Low foreign demand to hold back Vietnamese textiles hinh anh 1A Vietnamese garment factory. Weak demand from the US and EU is expected to have a negative impact on Vietnamese garment export. (Photo: vneconomy.vn)
Hanoi (VNS/VNA) - Although textile export was riding high in the first half of the year with a growth of 23%, insiders are pessimistic that the rest of 2022 will not match up.

Nguyen Van Thoi, Chairman of the TNG Investment and Trading JSC., was concerned that Fed’s benchmark hikes amid high inflation would depress consumption demand in the US.

Similar issues would also hamper export to the European Union.

As the US and EU are two major importers of Vietnamese garments, the falling demand would drag down their imports, to the detriment of Vietnamese textiles.

“Vietnamese textiles set an export target of 43-44 billion USD this year, but I don’t think it would achieve the target," he said.

"Garment export is likely to grow around 5% year-on-year."

He also revealed that previously foreign firms placed orders for Vietnamese garments six months in advance, but now they have to reduce the time window to three months due to the high stock of unsold products caused by low domestic spending.

Than Duc Viet, General Director of the Garment 10 Corp., claimed that the number of placed orders for his company’s products is large enough to keep it busy until late 2022.

However, there is a risk that foreign firms might reduce or cancel the orders to deal with mounting stock of unsold products. Higher fuel and material costs, coupled with weak demand from abroad, are eroding the company's profit margin.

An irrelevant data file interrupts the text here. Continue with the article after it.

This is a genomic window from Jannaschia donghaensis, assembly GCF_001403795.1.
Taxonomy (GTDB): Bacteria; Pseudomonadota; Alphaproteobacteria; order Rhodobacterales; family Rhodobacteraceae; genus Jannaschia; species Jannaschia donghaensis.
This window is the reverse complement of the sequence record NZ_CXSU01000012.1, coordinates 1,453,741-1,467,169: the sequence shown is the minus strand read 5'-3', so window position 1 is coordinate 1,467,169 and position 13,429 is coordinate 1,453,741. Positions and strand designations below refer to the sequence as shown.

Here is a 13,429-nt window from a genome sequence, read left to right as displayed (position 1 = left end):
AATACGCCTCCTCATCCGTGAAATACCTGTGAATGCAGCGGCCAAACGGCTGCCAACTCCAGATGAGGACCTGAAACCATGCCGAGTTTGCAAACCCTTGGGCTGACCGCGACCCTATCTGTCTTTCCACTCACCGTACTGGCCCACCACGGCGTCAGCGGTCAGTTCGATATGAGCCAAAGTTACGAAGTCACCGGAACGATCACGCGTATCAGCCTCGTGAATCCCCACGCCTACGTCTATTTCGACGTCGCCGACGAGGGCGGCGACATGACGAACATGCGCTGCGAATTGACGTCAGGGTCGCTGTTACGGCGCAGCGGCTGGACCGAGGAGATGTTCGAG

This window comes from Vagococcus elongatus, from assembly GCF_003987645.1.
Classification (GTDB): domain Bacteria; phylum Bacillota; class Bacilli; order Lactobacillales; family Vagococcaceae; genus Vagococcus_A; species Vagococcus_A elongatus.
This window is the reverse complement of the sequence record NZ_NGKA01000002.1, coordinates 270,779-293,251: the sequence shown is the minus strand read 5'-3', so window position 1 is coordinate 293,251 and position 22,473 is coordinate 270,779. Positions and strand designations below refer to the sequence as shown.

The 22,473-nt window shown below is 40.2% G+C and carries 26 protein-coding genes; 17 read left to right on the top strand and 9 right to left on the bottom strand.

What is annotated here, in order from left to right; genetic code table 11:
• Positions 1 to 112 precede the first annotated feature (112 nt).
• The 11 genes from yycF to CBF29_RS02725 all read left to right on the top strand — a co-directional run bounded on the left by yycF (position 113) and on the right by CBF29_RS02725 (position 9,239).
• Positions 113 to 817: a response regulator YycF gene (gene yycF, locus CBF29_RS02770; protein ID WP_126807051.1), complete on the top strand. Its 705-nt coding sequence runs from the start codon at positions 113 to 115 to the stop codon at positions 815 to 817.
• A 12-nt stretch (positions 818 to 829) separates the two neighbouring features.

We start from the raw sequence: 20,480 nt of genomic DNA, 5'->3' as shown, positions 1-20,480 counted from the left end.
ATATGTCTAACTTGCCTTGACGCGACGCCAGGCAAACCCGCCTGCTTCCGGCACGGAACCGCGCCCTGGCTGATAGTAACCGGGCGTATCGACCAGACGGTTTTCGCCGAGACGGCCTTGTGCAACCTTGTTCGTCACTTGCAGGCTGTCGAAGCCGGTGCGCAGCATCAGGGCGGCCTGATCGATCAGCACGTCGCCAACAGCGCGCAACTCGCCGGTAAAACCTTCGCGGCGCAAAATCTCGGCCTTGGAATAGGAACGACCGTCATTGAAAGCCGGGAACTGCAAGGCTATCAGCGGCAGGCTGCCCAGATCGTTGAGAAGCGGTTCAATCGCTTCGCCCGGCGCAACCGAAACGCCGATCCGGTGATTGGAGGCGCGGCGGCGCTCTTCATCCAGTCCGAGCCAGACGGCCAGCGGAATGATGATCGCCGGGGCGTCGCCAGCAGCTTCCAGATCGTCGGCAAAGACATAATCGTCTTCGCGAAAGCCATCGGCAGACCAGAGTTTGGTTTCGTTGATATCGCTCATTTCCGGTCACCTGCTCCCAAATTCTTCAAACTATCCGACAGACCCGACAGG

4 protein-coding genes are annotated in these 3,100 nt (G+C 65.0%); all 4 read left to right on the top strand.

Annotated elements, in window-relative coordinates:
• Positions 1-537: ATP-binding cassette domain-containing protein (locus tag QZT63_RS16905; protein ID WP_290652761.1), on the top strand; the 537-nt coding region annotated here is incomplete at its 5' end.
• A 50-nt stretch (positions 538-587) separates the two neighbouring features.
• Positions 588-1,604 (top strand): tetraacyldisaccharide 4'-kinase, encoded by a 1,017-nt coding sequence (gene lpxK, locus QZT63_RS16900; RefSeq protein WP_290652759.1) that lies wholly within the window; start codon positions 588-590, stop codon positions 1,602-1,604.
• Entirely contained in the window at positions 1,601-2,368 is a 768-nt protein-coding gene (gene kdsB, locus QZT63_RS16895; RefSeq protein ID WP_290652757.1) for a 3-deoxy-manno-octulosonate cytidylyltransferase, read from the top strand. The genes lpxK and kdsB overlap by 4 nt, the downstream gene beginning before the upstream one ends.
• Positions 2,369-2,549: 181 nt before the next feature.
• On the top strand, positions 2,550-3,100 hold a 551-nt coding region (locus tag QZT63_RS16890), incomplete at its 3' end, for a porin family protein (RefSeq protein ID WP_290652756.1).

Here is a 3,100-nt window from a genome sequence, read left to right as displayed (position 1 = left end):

Factory 8 of the Ho Guom Group revealed that it normally received production requests of 300,000-400,000 garments in the past, but from Q2 total production orders reduced to less than 200,000 garments.

"The outlook for garment export is not very bright until year-end. Previously, our partners were always eager to place orders, but now their demand has become lukewarm", said Khong Van Tai, Director of the factory.

Tran Nhu Tung, Chairman of the Thanh Cong Textile Garment Investment Trading JSC., shares the concern.

He held that demand for Vietnamese garments would drop further in Q4 since the US has begun to implement Uyghur Forced Labor Prevention Act, making firms more cautious about garment imports.

"Firms are uncertain about the future, so they cut down on garment import to avoid risk", he explained.

Vu Duc Giang, Chairman of the Vietnam Textile and Apparel Association, forecast that global demand for Vietnamese garments would become more volatile in the second half of this year.

High inflation in the US and EU would cause prices to skyrocket, effectively eroding consumers' purchasing power. As weak purchasing power reduces consumer demand, textile firms are likely to feel the pinch over the rest of the year.

To deal with the situation, the chairman recommends that Vietnamese producers seek customers elsewhere and be less dependent on the US and EU markets.

"Vietnamese producers have to find new partners in other markets to fill the demand gap left by those in the US," he added.

The general director of the Garment 10 revealed that his company has to adjust its production plan more frequently to deal with volatile demand. 

"Previously, we adjusted the production plan quarterly or monthly, but now we have to do that weekly or daily. We have no other choice because it is the only way to adapt to the volatility", he said.

He recommended that Vietnamese producers go greener to gain ground in highly-demanding markets, thereby offsetting the demand contraction in traditional markets.

He also recommended the producers not shed staff but temporarily shift their production to other products to keep the ball rolling while waiting for demand recovery.

Lastly, he urged the producers to add more value to their existing products to carve out a niche in traditional markets./.